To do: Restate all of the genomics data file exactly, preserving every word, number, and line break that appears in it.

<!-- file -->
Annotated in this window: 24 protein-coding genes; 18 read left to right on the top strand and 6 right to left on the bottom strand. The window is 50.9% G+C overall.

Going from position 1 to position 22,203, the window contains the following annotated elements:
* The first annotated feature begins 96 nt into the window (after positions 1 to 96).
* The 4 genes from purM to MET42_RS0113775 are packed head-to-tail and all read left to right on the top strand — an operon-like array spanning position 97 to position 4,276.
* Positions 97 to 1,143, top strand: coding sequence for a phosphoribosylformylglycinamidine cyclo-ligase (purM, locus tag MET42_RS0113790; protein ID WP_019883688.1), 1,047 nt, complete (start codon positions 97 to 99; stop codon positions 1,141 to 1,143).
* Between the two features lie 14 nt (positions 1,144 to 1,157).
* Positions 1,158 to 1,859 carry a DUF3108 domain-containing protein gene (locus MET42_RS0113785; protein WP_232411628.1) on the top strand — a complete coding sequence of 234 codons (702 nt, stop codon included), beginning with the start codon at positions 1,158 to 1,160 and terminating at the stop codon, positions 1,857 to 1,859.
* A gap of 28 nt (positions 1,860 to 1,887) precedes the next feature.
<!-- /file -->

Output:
Annotated in this window: 24 protein-coding genes; 18 read left to right on the top strand and 6 right to left on the bottom strand. The window is 50.9% G+C overall.

Going from position 1 to position 22,203, the window contains the following annotated elements:
* The first annotated feature begins 96 nt into the window (after positions 1 to 96).
* The 4 genes from purM to MET42_RS0113775 are packed head-to-tail and all read left to right on the top strand — an operon-like array spanning position 97 to position 4,276.
* Positions 97 to 1,143, top strand: coding sequence for a phosphoribosylformylglycinamidine cyclo-ligase (purM, locus tag MET42_RS0113790; protein ID WP_019883688.1), 1,047 nt, complete (start codon positions 97 to 99; stop codon positions 1,141 to 1,143).
* Between the two features lie 14 nt (positions 1,144 to 1,157).
* Positions 1,158 to 1,859 carry a DUF3108 domain-containing protein gene (locus MET42_RS0113785; protein WP_232411628.1) on the top strand — a complete coding sequence of 234 codons (702 nt, stop codon included), beginning with the start codon at positions 1,158 to 1,160 and terminating at the stop codon, positions 1,857 to 1,859.
* A gap of 28 nt (positions 1,860 to 1,887) precedes the next feature.